- Wait. Boys and girls will be chemically brainwashed and their bodies will be aged, in order to turn them into obedient incubators. To create a master race which will dominate the world. And it's the fact that the girls are chronologically 13 that bothers you?
- In Ice Cold Jeanine calls Eric gay and Amy says she can testify to his heterosexuality. Jeanine freaks out and demands to know if Amy and Eric are sexually active. This is a book written for kids eight and up.
- For the author's defense, the question was asked in high school slang.
- Half-Human Hybrid: The Organization's androids.
- Heel-Face Turn: In the final books, it is revealed that Amy, Number Five was actually faking her cooperation with The Organization in order to get information out of them.
- I Just Want to Be Normal: Every Amy suffers from this at the end of the series. Except for Number Seven (see above).
- I Just Want to Be Special: Amy was desperate every time she lost her power. Tasha's nerve were really at stake, because she stands Amy being always superior to her, and than she must support Amy when she's depressed because she's not superior anymore. The series ends with Amy regaining her powers, enhanced, by volunteering as a test subject for the Evil Genius Creepy Child she stopped two dozen books before!
- Important Haircut: Amy gets her first real haircut ever at home, from her mother, to avoid the dangers of a salon.
- Inexplicably Identical Individuals: Averted. Though all of the Amys start off with the same name and the same extraordinary skills, each Amy has a different personality and three of the Amys (Aimee Evans, Annie Perrault, and Aly Kendricks) are given different names by their birth parents, probably to keep the reader from confusing them.
- Inside a Computer System: The entire plot of Virtual Amy.
- In the Future, Humans Will Be One Race: Justified trope. When Amy visits the future she sees the world that the Amys and Andys created by repopulating it with superior (and Caucasian) beings.
- Just Friends: Amy and Andy in the end of the series. As well as Amy and every other male character she was interested in.
- Lightning Can Do Anything: In Dreamcrusher Amy is hit by lightning and becomes temporarily psychic.
- Love Dodecahedron: Much simpler than in other instances. Amy starts off loving Eric who Jeanine is crazy about. Later, Amy cheats on Eric with Andy who is supposedly her genetic soul mate and then when Eric scorns her she gets with Chris who her best friend Tasha eventually takes a liking to.
- Most Extreme Elimination Challenge: In Return of the Perfect Girls The Organization sets up a survivor-like challenge, Amys versus Andys with the losing team voting off a member each time. No one is told what happens to those who are voted off. It turns out that rather than going home they have their emotional proteins turned off, making them into soulless spoiled zombies.
- My Sister Is Off-Limits!: Tasha initially does not want Amy to date her brother, Eric. She gets over it.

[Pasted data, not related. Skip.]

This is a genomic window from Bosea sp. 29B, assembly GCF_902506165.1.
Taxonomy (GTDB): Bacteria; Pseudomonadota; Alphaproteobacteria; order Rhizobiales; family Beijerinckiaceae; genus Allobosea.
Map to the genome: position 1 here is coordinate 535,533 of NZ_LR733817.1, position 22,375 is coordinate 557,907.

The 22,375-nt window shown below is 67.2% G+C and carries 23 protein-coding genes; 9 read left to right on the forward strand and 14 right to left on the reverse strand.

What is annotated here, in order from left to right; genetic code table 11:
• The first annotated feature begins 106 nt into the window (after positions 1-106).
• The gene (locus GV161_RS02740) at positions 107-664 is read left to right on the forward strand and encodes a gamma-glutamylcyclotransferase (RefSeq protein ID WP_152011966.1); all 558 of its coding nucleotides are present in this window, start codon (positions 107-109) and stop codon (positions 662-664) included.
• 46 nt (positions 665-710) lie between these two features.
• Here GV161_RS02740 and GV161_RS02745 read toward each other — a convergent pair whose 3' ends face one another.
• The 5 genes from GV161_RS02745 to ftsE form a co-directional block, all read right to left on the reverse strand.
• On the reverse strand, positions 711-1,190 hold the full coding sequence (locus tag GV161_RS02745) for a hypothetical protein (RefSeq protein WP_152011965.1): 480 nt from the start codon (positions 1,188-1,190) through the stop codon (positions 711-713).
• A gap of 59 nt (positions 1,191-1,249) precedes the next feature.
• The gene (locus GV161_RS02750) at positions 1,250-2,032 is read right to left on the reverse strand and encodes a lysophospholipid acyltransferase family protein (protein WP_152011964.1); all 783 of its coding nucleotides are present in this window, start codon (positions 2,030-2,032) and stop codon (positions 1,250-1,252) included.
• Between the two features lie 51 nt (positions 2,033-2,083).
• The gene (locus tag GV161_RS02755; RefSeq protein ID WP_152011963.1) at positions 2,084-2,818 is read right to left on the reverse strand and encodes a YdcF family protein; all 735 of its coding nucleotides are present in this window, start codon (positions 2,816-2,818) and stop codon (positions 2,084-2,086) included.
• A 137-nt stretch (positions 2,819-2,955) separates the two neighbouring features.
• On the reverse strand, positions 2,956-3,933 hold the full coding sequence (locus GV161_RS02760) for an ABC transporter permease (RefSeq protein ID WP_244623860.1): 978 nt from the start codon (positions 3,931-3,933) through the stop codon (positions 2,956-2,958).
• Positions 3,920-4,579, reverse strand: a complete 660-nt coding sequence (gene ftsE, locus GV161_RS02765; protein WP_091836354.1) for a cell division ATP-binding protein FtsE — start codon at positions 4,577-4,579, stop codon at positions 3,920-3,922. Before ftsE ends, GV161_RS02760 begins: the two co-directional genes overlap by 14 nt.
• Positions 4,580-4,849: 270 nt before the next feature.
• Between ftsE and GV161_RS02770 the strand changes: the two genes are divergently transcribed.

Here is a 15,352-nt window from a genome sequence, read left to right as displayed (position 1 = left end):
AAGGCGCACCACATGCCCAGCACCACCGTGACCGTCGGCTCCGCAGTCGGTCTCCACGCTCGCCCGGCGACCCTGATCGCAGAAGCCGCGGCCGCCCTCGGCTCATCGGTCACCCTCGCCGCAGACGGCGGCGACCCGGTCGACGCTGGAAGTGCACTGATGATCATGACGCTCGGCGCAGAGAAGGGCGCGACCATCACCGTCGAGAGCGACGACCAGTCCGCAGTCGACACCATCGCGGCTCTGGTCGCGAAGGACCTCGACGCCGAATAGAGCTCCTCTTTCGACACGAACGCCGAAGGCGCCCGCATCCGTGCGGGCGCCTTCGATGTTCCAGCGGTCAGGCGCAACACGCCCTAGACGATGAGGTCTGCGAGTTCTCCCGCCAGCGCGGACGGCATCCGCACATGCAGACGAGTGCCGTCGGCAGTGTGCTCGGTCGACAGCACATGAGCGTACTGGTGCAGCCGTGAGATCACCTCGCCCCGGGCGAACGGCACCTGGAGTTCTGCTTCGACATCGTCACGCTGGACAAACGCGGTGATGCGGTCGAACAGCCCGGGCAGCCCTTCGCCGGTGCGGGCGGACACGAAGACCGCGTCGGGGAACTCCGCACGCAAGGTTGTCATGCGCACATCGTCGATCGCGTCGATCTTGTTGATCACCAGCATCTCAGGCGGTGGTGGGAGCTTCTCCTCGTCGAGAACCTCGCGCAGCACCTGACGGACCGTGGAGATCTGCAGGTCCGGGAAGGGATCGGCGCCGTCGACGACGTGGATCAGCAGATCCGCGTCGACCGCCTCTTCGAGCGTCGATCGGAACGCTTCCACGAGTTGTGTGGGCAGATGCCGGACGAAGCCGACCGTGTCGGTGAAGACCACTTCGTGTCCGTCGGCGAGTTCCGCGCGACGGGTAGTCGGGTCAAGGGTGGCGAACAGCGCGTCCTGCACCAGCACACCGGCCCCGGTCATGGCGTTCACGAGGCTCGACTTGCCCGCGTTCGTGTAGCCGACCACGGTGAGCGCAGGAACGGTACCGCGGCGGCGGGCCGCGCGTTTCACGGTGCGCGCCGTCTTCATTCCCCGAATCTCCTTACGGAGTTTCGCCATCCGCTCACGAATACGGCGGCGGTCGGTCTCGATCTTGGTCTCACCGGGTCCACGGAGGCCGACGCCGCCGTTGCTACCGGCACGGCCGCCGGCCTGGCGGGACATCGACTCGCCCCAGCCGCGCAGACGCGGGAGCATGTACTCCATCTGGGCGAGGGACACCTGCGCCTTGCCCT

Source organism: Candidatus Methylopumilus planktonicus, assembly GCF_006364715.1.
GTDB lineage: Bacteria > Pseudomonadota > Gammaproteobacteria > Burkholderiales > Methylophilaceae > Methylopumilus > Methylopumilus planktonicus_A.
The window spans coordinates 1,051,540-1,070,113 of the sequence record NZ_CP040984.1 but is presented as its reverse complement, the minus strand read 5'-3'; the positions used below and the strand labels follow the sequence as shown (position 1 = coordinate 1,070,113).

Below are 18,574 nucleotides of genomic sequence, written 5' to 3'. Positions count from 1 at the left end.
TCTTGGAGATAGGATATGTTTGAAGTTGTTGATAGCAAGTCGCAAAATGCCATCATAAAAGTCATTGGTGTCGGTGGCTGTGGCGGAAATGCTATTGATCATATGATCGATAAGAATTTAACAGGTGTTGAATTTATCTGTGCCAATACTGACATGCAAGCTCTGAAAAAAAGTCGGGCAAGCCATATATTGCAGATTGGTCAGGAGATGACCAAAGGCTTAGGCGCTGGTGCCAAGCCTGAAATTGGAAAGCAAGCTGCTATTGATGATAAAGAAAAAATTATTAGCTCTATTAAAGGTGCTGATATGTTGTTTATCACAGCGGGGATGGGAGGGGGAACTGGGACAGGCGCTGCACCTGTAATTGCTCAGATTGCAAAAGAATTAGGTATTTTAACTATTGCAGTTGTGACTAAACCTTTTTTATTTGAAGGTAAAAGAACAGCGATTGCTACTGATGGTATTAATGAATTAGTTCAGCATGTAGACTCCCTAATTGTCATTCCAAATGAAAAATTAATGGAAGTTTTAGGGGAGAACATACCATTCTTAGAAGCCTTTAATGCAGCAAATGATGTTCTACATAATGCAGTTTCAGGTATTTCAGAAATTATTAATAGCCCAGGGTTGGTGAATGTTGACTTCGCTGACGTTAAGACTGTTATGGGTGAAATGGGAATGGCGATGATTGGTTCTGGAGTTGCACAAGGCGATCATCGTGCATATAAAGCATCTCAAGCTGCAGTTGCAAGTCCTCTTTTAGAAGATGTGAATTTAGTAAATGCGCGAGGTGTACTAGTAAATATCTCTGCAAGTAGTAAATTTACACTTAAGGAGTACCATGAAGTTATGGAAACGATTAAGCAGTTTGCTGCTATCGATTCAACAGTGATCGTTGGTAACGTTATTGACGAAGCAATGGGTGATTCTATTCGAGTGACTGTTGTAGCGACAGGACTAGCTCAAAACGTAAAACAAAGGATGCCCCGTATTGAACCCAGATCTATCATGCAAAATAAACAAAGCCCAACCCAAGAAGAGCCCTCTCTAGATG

- Mysterious Past: Amy, Number Seven. Andy Denker. Arguably ALL the clones including Chris Skinner who is only revealed to be a clone in the special Chris-centric book.
- Nebulous Evil Organisation: The Organization. Big duh.
- Even worse: The Omniscient Council of Vagueness was never defeated. In the end, they are on the secret services watchlist, so they don't dare to move a finger anymore. Well, thank you CIA for terrifying an evil director we never saw!
- Our Zombies Are Different: The Pink Smock ladies are allegedly defective clones that did not turn out the way The Organization planned, but Amy is certain they were created to be soulless zombies who would do The Organization's bidding without question.
- New-Age Retro Hippie: Monica is quite a stereotypical example.
- Not Allowed to Grow Up: Amy Candler stays twelve for fifteen books, during which she has more than one spring or summer vacation and returns still in seventh grade.
- Overnight Age-Up: On her thirteenth birthday, Amy wakes up twenty-five.
- Plot Hole: There are quite a few.
- In The Fever we learn that the clones lose their abilities when they get their ears pierced. Before their abilities are lost, they get deathly ill for at least a week. Yet in book twenty-three they pierce an enemy clone's ears to render him useless and he does not develop a fever. Neither does Amy, Number Five when she decides she wants to live a normal life.
- Dr. Grace's last name changes at least once during the series.
- In the first half of the series it seems that the world of Replica relies on science fiction (cloning and genetic engineering are accepted possibilities). When things like emotional proteins and Eve Carrington's miraculous recovery at the hands of Dr. Jaleski happen it starts to seem unclear how much is sci-fi and how much is fantasy.
- The Organization, despite being powerful and intelligent enough to create perfect clones, create human androids, create near perfection in imperfect people, alter DNA from remote locations, and kidnap genetically superior children multiple times cannot keep said superior children from escaping and can be defeated by some lousy batteries.
- Puberty Superpower: The Amys do not become perfect at everything until puberty. For some reason.
- Except the fact that they can't be ill, which prevented Amy from any medical exam.
- Rich Bitch: Jeanine Bryant, Aimee Evans.
- Sadist Teacher: Ms. Heartshorn in book 13 becomes this before revealing that she's really protecting Amy.
- Sailor Earth: Because it is known that The Organization created most of its members as clones, many fanfic authors create new sets of clones that are better than the originals (sometimes having magical powers or psychic abilities). "Project Star" is a notable example.
- Separated at Birth: Justified trope. All the clones are this.
- Shrinking Violet: Amy, Number Three. Apparently growing up on a farm makes you this. Also, Aly in Return of the Perfect Girls. But who wouldn't be in that situation?
- Skinheads: Annie's friends. Arguably the entire Organization.
- Sick Episode: The Fever ends up being plot-relevant as it reveals the fact that clones lose all of their abilities when she gets her ears pierced.
- The Plague: See The Plague Trilogy.
- Thirteen Is Unlucky: Aly. Just Aly.
- Unstable Genetic Code: Annie Perrault after she is age progressed to adulthood.
- Very Special Episode: Book nine deals with the evils of drugs, book fifteen deals with the evils of subliminal messages.
- You Gotta Have Blue Hair: In Return of the Perfect Girls the zombie-like Pink Smock girls dye the clones' hair to help identify them. No mention is ever given of which Andy got the pink streak.